Thursday, July 9, 2020 | ePaper

Dhaka seeks global pressure

Rohingyas must quickly go back

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Diplomatic Correspondent :
Foreign Minister Dr AK Abdul Momen on Wednesday urged the international community to put pressure on Myanmar for the earliest repatriation of displaced Rohingyas, who fled from Rakhine after persecution, with safety and dignity.
"The diplomats of different countries assured us that they are with all the initiative of Bangladesh. We have also clarified our postion in this regard," the minister said.
Abdul Momen said this at a press briefing after a meeting with the heads of diplomatic missions and UN agencies in Dhaka at State Guest House Padma on the recent developments related to Rohingya repatriation. on Wednesday.
More than 700,000 Rohingyas have taken refuge in Bangladesh since August 2017, after the Myanmar army initiated a crackdown in the Rakhine state. Over 400,000 Rohingyas have been living in Bangladesh during the past few decades.
Refugees and rights groups have accused the military and its local collaborators of crimes, including murder, rape, torture, loot, and arson.
Bangladesh initiated the process of repatriating  the Rohingyas in November 2018 after the Myanmar government gave in to international pressure and signed a deal to take them back.
The initiative stalled after the Rohingyas refused to go back over fears about an adverse situation back in Myanmar.
The Foreign Minister also accused Myanmar of 'lying' about the issue of the repatriation of the forcefully displaced Rohingya people.
"Myanmar has held Bangladesh responsible for the delay in repatriating the Rohingya refugees when Bangladesh stands ready to do it," he said.
Minister Momen said Bangladesh strongly protested the fabricated remarks and disinformation spread by Myanmar officials. He presented relevant facts and arguments to invalidate Myanmar's allegations and also to expose Nay Pyi Taw's disrespect to its obligations and commitments.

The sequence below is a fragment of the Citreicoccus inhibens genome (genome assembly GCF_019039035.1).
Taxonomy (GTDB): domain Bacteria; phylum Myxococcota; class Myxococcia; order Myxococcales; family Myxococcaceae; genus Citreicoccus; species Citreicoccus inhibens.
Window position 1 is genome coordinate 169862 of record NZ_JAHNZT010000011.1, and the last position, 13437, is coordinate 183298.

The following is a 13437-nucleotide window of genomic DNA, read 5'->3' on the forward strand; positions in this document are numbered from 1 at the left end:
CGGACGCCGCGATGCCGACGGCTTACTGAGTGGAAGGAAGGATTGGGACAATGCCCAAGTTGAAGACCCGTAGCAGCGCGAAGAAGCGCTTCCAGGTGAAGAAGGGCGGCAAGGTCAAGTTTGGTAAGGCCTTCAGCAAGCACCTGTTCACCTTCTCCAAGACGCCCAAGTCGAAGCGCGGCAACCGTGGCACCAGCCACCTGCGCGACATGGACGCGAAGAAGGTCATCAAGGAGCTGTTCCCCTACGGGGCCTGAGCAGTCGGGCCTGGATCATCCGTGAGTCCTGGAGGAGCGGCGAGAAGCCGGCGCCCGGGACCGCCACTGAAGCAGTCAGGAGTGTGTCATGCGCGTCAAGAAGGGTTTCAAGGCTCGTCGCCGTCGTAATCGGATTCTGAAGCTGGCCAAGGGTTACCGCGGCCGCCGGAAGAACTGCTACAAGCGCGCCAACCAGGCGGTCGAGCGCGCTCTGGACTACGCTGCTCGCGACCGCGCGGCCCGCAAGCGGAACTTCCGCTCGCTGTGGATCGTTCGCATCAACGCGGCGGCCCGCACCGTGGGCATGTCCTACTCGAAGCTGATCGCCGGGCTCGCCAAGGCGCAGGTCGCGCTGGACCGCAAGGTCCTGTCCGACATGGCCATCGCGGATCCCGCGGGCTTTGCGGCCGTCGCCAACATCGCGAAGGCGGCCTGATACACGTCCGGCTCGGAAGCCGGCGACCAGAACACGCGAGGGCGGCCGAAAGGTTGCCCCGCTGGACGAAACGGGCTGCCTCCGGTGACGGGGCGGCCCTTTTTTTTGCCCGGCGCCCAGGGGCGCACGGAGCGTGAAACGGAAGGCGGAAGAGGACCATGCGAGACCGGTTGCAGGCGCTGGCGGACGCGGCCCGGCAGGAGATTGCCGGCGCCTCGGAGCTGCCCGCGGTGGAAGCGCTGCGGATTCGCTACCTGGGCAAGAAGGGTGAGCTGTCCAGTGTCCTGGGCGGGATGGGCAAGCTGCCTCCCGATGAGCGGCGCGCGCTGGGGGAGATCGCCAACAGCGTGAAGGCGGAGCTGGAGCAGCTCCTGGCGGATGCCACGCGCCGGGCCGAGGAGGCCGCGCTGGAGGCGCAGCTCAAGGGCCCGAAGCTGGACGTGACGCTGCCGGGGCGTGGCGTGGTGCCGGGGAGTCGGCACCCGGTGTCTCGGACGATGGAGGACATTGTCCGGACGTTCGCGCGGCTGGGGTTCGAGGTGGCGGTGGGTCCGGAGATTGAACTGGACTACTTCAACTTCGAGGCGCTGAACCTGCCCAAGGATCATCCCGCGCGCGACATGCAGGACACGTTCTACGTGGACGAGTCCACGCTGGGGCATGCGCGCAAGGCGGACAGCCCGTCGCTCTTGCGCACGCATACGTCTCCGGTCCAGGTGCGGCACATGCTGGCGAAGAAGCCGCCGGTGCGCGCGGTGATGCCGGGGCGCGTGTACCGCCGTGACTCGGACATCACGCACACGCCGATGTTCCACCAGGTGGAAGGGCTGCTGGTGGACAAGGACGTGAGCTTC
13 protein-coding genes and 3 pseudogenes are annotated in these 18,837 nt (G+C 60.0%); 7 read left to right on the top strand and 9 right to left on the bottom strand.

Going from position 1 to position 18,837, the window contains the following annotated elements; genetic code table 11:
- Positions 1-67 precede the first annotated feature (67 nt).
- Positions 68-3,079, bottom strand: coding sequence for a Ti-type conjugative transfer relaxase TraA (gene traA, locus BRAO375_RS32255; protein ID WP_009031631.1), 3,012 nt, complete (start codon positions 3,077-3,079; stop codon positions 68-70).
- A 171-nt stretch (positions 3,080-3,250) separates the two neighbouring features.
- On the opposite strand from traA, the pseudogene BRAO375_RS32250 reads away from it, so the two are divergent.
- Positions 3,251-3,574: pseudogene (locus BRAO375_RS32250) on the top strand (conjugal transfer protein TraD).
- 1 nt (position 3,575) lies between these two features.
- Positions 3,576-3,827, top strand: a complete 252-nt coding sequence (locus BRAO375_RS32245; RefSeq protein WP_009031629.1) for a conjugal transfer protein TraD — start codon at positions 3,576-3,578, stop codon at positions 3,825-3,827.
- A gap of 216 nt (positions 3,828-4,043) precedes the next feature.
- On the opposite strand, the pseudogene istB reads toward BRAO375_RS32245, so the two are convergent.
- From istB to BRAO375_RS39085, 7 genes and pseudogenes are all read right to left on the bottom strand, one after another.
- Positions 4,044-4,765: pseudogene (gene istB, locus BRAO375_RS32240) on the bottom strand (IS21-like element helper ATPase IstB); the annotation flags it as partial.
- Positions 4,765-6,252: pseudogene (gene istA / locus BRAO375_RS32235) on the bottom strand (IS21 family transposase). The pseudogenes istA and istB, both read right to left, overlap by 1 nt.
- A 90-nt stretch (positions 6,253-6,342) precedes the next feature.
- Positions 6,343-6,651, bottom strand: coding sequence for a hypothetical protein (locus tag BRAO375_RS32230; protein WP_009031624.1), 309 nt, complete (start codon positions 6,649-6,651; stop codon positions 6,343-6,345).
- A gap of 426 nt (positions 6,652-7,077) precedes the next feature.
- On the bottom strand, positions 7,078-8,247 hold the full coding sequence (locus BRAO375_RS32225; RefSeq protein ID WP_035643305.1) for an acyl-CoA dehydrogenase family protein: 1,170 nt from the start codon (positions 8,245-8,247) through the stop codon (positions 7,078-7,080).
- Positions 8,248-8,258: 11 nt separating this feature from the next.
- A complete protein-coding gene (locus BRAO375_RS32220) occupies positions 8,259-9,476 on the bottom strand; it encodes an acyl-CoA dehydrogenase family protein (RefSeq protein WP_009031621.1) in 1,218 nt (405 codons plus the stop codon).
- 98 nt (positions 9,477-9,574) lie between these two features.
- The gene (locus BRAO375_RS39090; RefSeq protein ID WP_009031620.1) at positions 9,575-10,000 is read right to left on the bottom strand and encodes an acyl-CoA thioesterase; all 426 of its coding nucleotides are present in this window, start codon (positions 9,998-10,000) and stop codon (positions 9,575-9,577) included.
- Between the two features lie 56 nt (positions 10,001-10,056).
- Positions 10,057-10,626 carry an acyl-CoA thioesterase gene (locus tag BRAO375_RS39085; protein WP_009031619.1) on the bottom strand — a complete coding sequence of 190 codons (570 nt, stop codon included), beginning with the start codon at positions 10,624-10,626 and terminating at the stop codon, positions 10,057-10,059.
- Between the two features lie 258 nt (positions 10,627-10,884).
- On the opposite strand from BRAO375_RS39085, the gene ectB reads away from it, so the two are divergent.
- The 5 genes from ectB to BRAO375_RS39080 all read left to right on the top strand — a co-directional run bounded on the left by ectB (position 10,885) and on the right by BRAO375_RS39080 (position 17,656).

"Basically, we gave the diplomats an update about Myanmar as one of its ministers at a recent event in Japan blamed Bangladesh for the lack of progress in Rohingya repatriation.
He also claimed that Bangladesh is not cooperating with Myanmar in this regard."
Foreign Minister Momen strongly protested against the comment, saying: "We sincerely want Myanmar to take back its citizens. But Myanmar has repeatedly been breaching its promises."
He said the repatriation was supposed to begin first in January last year and later in November, 2018. "But it didn't happen."
Momen said they joined the 4th joint commission meeting in Myanmar in May last with a high hope to get very positive results. "But we still couldn't commence the repatriation process."
He said Nay Pyi Taw recently had the Association of Southeast Asian Nations (ASEAN) conducted a study on two villages out of 800 in Myanmar to show that the situation was very good there.
"The reports on Myanmar is producing through others are completely false and fabricated, and no one believes those. Basically, Myanmar didn't keep any of its promises," the minister said.
He said Myanmar was supposed to create a conducive environment in the Rakhine State but did nothing instead.
"We didn't find any new development there during our last joint commission meeting," he said.
He further said, not a single displaced Rohingya could be repatriated to Myanmar from Bangladesh and the no-man's land. "The disinformation being spread by Myanmar is not correct."
Momen voiced concern as the Rohingyas staying in Cox's Bazar are getting involved in crimes and said, "That's why we want to force Myanmar to take back its citizens."
He said that Dhaka would also request Myanmar's friendly countries to convince Nay Pyi Taw to ensure safe return of its displaced people. "Or else, if the terror activities continue to rise or uncertainty prevails, the investment they (Myanmar's friendly countries) want to make will be harmed."
The Foreign Minister said Prime Minister Sheikh Hasina is likely to visit China next month, and will raise the issue with due importance. "We would tell China that your interests will be hampered if uncertainty prevails there and peace and discipline can't be restored."
He hoped to get a good response from China as the country also wants Myanmar to take back its citizens.
Asked what kind of pressure Bangladesh wants international community to create on Myanmar, the minister said, "We told them (diplomats) that the sovereign countries themselves will determine it."
"Muslims are not the only ones being disgraced and ill-treated here, but also the whole of humanity. I told them that if you have the least sympathy for humanity, then you'll find out the proper way for mounting pressure on Myanmar," he added.
Momen also mentioned the decision of the Organisation of Islamic Cooperation to move the International Court of Justice for establishing the legal rights of Rohingyas and addressing the question of accountability and justice.
He said the OIC member states at a recent meeting in Saudi Arabia spontaneously agreed to bear the expenses in this regard on voluntary basis.
The minister sought comprehensive engagements and decisive actions from the international community for the earliest repatriation of the forcibly displaced Rohingya population and their reintegration in Myanmar with safety and dignity.

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